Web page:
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April 12, 2000

John Paul Stapp, MD, PhD

JAMA. 2000;283(14):1894. doi:10.1001/jama.283.14.1894

John Paul Stapp, MD, PhD, a US Air Force researcher who subjected himself to huge gravitational forces in the study of human endurance when exposed to supersonic maneuvering and mishaps, died November 13, 1999, at his home in Alamagordo, NM, at age 89.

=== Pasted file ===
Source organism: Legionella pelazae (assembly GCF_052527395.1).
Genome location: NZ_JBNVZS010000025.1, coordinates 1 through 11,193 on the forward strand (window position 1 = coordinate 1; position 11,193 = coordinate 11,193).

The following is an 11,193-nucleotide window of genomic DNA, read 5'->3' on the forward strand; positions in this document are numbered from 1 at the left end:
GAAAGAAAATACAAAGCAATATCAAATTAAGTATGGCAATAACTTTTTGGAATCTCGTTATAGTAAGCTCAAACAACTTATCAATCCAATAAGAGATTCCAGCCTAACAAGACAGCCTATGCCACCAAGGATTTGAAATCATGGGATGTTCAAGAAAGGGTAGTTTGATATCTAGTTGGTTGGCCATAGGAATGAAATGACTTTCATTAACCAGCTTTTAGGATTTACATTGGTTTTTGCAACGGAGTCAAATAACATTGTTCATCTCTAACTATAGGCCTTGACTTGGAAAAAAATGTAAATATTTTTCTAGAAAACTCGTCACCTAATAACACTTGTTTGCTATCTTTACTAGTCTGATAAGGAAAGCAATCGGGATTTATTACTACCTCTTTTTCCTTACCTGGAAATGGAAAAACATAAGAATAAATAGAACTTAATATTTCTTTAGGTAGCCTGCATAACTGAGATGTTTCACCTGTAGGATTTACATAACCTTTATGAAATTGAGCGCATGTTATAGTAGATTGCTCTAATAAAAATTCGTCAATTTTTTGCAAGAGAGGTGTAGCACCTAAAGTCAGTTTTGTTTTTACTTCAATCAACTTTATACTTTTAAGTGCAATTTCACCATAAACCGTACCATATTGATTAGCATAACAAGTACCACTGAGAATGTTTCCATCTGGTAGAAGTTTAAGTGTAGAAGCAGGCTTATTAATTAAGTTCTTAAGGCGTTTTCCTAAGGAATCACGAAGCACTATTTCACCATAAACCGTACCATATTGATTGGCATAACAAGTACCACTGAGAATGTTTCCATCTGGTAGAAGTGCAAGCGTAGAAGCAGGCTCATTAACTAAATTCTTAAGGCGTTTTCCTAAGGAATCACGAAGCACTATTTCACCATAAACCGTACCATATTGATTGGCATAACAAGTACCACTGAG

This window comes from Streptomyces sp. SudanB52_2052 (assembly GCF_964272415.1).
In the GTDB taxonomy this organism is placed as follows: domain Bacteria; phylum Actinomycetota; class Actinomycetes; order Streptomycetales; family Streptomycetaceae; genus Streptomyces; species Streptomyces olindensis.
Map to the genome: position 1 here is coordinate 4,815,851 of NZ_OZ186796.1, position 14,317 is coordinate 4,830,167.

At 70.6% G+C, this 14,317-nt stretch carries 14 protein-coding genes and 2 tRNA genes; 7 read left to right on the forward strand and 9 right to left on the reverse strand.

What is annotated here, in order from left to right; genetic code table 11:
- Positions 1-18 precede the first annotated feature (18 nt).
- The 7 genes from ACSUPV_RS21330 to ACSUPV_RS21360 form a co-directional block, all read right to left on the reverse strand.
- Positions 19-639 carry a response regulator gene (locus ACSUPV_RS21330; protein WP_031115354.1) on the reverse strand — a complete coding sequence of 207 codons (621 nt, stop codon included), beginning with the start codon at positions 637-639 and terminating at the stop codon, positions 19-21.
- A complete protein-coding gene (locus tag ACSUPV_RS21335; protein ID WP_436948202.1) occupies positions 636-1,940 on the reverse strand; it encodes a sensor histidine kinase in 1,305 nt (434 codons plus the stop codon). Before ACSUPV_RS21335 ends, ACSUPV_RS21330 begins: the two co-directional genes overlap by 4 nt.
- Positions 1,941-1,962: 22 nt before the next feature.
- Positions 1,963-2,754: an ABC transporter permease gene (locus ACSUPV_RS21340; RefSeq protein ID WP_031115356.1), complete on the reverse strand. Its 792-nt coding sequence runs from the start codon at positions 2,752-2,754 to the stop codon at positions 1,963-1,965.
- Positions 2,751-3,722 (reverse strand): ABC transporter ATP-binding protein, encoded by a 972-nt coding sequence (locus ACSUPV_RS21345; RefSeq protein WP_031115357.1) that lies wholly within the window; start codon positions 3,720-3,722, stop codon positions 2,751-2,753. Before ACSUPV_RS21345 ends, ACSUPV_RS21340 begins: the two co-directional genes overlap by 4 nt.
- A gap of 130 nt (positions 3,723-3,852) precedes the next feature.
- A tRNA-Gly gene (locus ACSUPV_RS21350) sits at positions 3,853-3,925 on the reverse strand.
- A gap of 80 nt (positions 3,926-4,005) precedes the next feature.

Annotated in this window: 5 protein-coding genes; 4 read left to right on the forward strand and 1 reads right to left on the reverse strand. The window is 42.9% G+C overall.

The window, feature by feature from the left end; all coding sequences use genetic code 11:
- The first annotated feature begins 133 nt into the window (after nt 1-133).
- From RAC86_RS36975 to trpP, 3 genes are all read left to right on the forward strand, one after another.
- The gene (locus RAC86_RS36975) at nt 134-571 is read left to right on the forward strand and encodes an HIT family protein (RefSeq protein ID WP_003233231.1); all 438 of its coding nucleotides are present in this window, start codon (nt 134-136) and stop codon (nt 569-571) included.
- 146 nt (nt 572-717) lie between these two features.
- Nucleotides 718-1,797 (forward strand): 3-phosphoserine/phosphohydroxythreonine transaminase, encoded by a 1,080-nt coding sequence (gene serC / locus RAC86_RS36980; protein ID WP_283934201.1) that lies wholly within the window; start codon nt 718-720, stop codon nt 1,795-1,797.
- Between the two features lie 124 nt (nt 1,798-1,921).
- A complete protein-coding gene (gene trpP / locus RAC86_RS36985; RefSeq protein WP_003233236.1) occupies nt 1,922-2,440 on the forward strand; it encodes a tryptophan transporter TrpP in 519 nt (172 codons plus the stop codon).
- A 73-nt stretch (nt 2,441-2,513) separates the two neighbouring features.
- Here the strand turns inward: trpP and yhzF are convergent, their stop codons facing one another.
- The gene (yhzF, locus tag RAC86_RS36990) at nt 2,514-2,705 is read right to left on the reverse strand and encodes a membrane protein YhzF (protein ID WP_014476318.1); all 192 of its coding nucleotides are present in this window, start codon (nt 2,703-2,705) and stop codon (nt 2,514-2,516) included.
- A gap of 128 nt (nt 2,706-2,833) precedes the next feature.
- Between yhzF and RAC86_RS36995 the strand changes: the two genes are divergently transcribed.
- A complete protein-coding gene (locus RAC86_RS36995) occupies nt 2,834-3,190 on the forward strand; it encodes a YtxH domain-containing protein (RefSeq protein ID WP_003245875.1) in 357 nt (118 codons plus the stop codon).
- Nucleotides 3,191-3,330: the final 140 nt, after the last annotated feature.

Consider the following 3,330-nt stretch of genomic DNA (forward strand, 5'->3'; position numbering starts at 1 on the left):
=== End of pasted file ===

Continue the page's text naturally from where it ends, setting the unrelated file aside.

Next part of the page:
Beginning in the immediate post–World War II years, he volunteered to be strapped into rocket-powered steel research sleds on concrete-embedded tracks to determine human tolerance to acceleration and deceleration forces. His findings are credited with playing a key role in proving that humans can operate vehicles traveling through space at ever-increasing speeds and can escape from them in an emergency. On the ground, for the general public, his data were critical for today's standard supplying of seat belts and air bags in most US motor vehicles.

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